Manually reviewing documentation to extract critical data components is a time-consuming activity in the financial services industry. Computer vision can pull out the exact information needed in almost any situation when evaluating documents submitted by consumers. This approach can get a name, birth date, address, identification number, account information, and other details that are necessary to open accounts.
3. Know Your Customer (KYC) Compliance
KYC procedures are a crucial function for the financial services industry to assess risk. It requires knowledge of identity, specific activities, and the issues that new accounts pose if opened. Computer vision technology automates many phases of the due diligence process to understand customer activities on a deeper level to flag potential bad actors that might escape recognition under a manual review.
4. Channel Sentiment Analysis
Customer thoughts lead to a unique emotional response. When a person feels a specific way about products, services, or investments, then that activity directly influences the decision-making process. Computer vision turns video analysis of non-verbal communication into usable data for the financial services industry. Then the technology can examine the available methods to shift the way someone feels toward the desired outcome.
5. Customer Authentication
Consumers can open new accounts using a video call or selfies because computer vision technology recognizes the authenticity of the image. This approach enables the financial services industry to expand its services profile exponentially because an in-person visit to an office or branch location is no longer required to meet identity theft protection requirements. It also offers an advantage of competitiveness to customers because more choices are available to consider.
6. Data Extraction from Commercial Loan Documents
Computer vision technology allows for the recognition and indexing of document packages that businesses submit for lending products. It can extract dates from critical documents, such as a disclosure, sort the paperwork in specific ways, or automatically process information from an application to create a risk profile for human review.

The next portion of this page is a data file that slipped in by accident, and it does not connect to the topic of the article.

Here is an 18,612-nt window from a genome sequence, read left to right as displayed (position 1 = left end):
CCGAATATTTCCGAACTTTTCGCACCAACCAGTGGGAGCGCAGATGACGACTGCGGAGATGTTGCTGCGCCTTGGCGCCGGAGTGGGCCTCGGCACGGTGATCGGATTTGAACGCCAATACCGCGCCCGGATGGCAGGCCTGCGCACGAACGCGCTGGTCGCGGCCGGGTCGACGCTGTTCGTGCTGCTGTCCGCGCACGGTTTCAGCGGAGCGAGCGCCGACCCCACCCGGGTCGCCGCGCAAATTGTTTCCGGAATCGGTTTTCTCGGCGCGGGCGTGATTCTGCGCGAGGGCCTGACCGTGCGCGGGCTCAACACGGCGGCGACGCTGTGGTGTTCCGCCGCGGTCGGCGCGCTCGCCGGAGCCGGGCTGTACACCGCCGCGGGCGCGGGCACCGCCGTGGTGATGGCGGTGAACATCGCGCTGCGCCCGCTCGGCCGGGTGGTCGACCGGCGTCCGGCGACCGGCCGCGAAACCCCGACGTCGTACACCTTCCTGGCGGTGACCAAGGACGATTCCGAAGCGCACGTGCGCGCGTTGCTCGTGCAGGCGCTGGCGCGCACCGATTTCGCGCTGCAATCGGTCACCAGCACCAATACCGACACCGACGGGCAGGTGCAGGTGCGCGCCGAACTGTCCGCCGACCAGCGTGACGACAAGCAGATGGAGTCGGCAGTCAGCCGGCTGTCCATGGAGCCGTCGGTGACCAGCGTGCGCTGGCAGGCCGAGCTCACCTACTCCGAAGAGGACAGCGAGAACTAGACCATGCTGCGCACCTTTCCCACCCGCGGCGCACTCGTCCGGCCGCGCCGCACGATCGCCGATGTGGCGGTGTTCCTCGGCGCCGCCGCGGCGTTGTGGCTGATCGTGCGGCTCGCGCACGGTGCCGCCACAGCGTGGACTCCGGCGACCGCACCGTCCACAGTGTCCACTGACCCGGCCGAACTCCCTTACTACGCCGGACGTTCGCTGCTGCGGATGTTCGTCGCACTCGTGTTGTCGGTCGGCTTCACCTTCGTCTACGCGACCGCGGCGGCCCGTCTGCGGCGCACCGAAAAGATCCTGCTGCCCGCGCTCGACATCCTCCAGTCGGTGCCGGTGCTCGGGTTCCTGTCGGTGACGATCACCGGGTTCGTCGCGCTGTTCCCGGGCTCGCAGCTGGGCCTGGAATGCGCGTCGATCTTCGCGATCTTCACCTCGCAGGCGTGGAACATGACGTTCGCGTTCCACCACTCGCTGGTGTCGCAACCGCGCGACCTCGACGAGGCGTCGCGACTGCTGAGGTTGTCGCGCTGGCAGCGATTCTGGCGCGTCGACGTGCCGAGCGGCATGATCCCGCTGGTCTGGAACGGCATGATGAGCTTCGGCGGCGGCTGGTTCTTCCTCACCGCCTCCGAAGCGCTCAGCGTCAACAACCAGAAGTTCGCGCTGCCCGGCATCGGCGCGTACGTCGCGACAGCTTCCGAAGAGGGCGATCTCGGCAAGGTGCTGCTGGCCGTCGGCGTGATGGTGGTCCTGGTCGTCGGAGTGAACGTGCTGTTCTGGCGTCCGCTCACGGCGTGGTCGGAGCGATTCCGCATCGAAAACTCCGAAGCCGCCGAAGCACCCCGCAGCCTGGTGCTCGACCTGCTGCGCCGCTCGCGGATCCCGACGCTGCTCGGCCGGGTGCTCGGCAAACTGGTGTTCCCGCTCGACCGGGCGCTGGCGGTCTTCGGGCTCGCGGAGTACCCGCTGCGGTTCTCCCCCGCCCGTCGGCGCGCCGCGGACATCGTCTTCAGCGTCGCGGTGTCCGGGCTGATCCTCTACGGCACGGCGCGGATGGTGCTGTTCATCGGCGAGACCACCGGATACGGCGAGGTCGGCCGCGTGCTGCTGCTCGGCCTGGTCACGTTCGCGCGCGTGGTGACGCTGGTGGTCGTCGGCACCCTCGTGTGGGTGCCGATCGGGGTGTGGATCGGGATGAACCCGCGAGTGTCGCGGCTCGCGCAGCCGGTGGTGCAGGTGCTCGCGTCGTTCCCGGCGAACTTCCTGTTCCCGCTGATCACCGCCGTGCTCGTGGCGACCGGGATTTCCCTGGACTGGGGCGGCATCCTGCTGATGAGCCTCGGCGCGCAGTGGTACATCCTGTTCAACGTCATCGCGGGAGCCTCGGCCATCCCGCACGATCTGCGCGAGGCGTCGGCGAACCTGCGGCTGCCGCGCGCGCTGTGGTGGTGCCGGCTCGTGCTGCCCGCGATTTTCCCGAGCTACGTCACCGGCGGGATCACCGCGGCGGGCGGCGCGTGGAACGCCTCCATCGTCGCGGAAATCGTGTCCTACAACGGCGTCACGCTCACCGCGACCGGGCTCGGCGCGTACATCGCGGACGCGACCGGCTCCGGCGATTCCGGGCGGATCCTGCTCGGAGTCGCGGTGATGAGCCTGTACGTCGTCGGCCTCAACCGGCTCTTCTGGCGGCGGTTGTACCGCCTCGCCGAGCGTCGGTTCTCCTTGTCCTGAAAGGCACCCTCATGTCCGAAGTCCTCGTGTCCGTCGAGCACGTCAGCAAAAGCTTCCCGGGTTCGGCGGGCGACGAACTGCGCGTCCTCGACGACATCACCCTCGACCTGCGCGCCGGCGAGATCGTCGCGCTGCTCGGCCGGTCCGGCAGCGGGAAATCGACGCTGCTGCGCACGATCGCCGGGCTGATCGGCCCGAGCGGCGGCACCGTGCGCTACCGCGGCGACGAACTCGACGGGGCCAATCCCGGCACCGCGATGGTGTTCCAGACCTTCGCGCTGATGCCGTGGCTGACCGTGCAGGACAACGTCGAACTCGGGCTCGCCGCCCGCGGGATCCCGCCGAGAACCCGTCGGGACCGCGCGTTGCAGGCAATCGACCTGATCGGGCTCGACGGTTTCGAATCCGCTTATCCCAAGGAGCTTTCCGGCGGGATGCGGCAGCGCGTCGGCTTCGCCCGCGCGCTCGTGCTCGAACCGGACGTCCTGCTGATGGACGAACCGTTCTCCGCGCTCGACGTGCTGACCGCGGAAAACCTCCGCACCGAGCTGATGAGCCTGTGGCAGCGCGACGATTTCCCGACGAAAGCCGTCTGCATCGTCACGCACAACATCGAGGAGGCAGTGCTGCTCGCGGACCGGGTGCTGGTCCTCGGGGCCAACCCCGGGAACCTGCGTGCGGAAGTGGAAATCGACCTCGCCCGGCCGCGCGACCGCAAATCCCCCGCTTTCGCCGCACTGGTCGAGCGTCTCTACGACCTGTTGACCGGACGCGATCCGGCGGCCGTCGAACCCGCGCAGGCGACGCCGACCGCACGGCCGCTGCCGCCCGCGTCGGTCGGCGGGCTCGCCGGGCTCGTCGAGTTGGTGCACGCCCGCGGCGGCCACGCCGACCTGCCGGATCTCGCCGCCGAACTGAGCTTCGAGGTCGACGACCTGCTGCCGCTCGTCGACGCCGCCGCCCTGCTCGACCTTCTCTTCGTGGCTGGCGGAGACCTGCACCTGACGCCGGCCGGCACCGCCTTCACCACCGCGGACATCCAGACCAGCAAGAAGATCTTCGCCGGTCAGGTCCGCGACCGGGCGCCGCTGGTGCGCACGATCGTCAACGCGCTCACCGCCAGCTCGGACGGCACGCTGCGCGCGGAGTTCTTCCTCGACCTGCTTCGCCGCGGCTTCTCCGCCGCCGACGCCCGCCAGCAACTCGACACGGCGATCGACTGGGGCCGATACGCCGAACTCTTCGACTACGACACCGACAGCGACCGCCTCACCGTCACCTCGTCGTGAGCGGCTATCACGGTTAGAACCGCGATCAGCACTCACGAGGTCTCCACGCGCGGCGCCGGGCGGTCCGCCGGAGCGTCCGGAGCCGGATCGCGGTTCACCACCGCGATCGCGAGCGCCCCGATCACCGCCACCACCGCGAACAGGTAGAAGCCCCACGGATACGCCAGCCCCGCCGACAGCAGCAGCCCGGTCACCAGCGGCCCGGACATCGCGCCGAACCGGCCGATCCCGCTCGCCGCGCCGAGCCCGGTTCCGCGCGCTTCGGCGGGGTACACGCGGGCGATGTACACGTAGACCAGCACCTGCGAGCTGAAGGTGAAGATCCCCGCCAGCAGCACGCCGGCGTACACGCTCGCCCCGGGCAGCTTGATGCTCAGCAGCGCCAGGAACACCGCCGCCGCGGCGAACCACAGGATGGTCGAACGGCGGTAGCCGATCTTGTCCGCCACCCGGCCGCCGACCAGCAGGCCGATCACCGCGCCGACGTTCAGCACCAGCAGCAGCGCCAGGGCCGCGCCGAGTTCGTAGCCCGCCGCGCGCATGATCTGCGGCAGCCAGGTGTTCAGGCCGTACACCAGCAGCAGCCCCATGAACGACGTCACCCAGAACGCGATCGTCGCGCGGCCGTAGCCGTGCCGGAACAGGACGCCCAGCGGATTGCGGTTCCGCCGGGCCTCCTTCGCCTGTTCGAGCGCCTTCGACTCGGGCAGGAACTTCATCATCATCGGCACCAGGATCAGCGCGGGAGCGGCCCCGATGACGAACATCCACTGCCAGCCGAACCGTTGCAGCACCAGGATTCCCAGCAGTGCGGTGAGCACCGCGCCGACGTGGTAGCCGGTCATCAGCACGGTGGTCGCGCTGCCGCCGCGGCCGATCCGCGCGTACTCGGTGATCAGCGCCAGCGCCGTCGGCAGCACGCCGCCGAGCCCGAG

7. Data Extraction from Trade Documents
The financial services industry places a crucial role as the intermediary for international trade opportunities in today’s global economic environment. Although these transactions conclude in a variety of ways, trade finance documents are a constant used in every method. Bills of lading, letters of credit, and other necessary forms of paperwork contain significant levels of data that can screen and validate procedures automatically with the use of computer vision.
The potential to unlock value through efficiency optimization and cost reduction makes computer vision an attractive investment for the financial services sector. Firms must include this approach as part of a digital transformation strategy to get a competitive edge over other institutions. Although privacy regulations may create some unique challenges to manage, the benefits that this technology offers make it too advantageous to ignore.
Disclaimer: The author of this text, Robin Trehan, has an Undergraduate degree in economics, Masters in international business and finance and MBA in electronic business. Trehan is Senior VP at Deltec International www.deltecbank.com. The views, thoughts, and opinions expressed in this text are solely the views of the author, and not necessarily reflecting the views of Deltec International Group, its subsidiaries and/or employees.
About Deltec Bank
Headquartered in The Bahamas, Deltec is an independent financial services group that delivers bespoke solutions to meet clients’ unique needs. The Deltec group of companies includes Deltec Bank & Trust Limited, Deltec Fund Services Limited, and Deltec Investment Advisers Limited, Deltec Securities Ltd. and Long Cay Captive Management.